The recent post by the rogue trader who never got fired stands as a stark reminder of what is wrong with our industry.
Simply put, money talks. If you push the envelope but make money, you can leverage that profit to keep your bosses at bay. And regulators remain powerless if the firms they monitor allow employees to simply game the system.
The very fact that a trader is only a rogue if he (or she) loses money is reckless in the extreme, and any boss that turns a blind eye to traders breaching limits because of his P&L should be taken out back and shot. This is the very type of behaviour that got us into the financial crisis in the first place!
No rogue trader executes a trade to lose money, but eventually many of them will. And it only takes one big case (like Leeson and Kerviel have shown) to cause serious damage to a firm. Remember, when rogue traders get themselves in a hole, they often double up in a (usually futile) attempt to recover their losses and save their jobs. And that's the road to disaster.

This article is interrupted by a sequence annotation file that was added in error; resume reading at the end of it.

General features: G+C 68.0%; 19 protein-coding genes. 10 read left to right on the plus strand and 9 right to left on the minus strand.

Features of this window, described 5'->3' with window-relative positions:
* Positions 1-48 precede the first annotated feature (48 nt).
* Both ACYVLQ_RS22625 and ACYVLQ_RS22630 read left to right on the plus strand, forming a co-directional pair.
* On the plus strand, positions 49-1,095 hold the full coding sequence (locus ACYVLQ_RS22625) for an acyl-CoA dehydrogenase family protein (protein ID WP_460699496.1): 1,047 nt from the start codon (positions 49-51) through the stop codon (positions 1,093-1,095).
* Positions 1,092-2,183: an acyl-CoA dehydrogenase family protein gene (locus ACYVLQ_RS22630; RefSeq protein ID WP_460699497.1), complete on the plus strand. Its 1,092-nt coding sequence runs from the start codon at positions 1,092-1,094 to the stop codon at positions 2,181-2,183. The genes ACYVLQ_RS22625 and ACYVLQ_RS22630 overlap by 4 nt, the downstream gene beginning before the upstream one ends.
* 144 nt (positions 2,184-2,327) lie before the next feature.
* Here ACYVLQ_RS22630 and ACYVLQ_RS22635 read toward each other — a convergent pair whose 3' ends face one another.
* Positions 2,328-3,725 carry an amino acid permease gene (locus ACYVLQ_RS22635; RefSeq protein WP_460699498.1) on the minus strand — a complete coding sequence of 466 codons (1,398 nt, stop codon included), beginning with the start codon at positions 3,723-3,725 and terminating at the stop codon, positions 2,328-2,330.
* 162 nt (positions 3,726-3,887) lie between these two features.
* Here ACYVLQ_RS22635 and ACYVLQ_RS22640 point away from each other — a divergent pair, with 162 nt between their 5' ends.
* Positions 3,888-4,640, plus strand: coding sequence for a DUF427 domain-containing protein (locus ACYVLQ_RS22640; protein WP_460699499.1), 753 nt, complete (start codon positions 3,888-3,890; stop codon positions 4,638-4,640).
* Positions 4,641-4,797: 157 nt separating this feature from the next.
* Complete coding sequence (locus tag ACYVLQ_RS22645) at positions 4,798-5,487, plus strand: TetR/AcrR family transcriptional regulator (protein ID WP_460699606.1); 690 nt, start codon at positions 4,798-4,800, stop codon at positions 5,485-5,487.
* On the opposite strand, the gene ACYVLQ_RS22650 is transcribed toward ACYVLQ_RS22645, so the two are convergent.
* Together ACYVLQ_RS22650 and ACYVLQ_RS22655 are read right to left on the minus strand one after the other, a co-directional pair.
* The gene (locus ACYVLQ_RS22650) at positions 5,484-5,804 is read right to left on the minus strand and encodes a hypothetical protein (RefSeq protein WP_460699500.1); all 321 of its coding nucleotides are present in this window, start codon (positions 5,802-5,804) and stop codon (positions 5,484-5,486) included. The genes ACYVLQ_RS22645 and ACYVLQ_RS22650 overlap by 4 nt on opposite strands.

Traders have limits for a reason. Learning when to quit winning (and losing) positions comes with the territory. Trading is not a game for folks who are off the reservation.
In my view, this post is symptomatic of the problems we still face in our industry. We need far greater oversight in the financial markets; we need more ethics training; we need mandatory drug testing; and we need to punish wrongdoers with instant dismissal, loss of earnings, bonuses and anything else we can throw at them. We must also remember that a rogue trader is still a rogue - whether he makes money or not!